Testifying before the House Committee on Oversight and Government Reform, Greenspan said he warned in 2005 of possible dire consequences of underestimating risk but not even he could have guessed at the scope and it has left him in a state of "shocked disbelief."
"We are in the midst of a once in a century credit tsunami," Greenspan said. "Central banks and governments are being required to take unprecedented measures. …
"The crisis, however, has turned out to be much broader than anything I could have imagined. It has morphed from one gripped by liquidity restraints to one in which fears of insolvency are now paramount."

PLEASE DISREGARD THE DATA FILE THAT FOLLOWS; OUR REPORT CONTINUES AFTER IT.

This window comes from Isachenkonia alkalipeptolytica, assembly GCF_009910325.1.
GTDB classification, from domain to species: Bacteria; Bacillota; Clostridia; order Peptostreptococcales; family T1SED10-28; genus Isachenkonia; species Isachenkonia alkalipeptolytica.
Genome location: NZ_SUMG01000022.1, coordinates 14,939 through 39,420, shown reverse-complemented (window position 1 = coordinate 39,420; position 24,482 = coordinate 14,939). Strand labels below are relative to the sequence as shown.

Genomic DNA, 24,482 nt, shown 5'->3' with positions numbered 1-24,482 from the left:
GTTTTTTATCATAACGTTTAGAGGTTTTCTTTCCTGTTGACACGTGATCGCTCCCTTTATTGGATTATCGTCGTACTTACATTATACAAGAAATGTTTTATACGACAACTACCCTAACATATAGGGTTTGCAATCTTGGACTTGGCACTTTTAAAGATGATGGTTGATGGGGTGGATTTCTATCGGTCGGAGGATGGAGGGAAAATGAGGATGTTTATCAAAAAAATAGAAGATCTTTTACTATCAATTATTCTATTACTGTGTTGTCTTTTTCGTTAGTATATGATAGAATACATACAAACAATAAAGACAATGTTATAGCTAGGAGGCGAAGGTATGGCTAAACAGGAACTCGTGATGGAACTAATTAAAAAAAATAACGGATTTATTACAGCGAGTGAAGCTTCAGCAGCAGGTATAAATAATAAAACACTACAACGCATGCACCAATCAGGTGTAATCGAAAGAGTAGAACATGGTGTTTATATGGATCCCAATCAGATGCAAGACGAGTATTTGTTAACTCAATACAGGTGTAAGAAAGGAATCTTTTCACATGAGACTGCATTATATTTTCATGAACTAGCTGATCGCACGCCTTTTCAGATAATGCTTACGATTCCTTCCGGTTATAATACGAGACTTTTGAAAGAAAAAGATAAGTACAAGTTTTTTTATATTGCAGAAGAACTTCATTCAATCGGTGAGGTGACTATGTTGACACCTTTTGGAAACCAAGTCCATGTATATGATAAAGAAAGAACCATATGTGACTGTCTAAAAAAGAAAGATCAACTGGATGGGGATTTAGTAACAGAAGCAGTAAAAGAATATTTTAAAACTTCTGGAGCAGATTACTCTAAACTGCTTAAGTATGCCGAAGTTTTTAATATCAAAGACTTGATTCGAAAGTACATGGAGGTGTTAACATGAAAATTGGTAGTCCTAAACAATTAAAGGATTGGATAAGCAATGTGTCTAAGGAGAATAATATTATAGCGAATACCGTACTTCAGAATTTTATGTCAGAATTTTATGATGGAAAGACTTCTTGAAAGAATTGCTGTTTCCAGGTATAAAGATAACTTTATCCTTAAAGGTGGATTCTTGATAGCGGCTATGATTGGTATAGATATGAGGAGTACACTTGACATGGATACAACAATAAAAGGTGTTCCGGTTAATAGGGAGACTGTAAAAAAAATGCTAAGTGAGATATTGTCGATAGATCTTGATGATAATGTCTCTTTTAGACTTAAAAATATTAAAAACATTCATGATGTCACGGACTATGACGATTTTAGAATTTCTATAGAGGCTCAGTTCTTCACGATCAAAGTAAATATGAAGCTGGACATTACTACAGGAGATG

Greenspan blamed the crisis on risk-management models that just used data from the past two decades, which he said was "a period of euphoria."
"Had instead, the model's been fitted more appropriately to historic periods of stress, capital requirements would have been much higher and the financial world would be in far better shape today, in my judgment," he said.
Greenspan, however, was optimistic.
"This crisis will pass, and America will reemerge with a far sounder financial system," he said.
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